Con Law Center Articles and Publications

Document Type


Publication Date



The Supreme Court’s decision in Dobbs v. Jackson Women’s Health Organization will be remembered primarily for its destabilizing effect on abortion rights across the country; in its wake, the legality of abortions performed in various states and at various stages of pregnancy was thrown into turmoil that will take years to resolve. In Dobbs’s immediate aftermath, substantive due process jurisprudence has been at least destabilized, if not prepared for greater limitation in the terms to come. But the Court’s approach to that line of cases has also turned stare decisis doctrine into an unclear jumble that may be considered too unworkable to stand. The uncertainty that will now surround any Supreme Court decision may be an equally important legacy of the Dobbs opinion.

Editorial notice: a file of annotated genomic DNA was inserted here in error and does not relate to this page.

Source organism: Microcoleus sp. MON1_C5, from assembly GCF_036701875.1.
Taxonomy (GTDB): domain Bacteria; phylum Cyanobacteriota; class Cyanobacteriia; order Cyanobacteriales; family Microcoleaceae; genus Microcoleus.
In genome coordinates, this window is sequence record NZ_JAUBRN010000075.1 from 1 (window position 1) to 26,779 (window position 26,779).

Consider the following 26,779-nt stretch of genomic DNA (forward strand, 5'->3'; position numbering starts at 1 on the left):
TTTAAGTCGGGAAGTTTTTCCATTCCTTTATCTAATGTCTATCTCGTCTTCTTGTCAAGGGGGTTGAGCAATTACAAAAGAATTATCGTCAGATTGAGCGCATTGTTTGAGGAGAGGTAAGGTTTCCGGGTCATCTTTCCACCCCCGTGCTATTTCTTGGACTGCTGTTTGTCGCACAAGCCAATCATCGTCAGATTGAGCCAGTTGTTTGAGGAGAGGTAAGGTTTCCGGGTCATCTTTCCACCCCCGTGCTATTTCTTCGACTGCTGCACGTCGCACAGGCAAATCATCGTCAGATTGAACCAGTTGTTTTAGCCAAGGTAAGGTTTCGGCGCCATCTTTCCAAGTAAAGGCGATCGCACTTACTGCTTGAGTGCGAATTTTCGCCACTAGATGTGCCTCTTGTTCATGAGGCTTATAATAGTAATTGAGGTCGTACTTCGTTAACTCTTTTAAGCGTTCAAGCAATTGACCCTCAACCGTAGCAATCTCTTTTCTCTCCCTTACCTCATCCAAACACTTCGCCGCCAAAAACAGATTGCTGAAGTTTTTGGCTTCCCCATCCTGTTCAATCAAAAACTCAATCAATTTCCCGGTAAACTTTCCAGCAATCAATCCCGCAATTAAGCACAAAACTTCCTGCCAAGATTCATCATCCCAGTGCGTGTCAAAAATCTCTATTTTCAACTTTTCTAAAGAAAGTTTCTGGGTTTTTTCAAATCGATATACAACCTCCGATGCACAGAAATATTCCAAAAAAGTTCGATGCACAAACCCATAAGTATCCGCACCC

This Article will describe two ways in which Dobbs has muddied the Supreme Court’s precedent on precedent. First, it will examine how the Court’s decision to overrule Planned Parenthood of Southeastern Pennsylvania v. Casey undermines not only its substantive due process holding, but also its status as a precedent on precedent. Without Casey in place, Dobbs further elevates a weakened version of stare decisis that has been ascendant on the Court in recent decades, one which threatens to undermine legal stability in all areas of constitutional law. Second, the Article will examine the Dobbs majority’s effort to minimize the reliance prong of stare decisis analysis by asserting that only “very concrete” interests in property or contract are relevant. That move towards concretizing reliance is similar to the Court’s recent efforts to concretize its requirements for Article III standing, an area where the Court’s seemingly neutral principles has deep, and largely conservative, policy implications. It also elevated corporate interests in such concrete property and contractual arrangements over individual liberties, fitting into a broader trend of the Court’s recent jurisprudence.

Publication Title






First Page


Last Page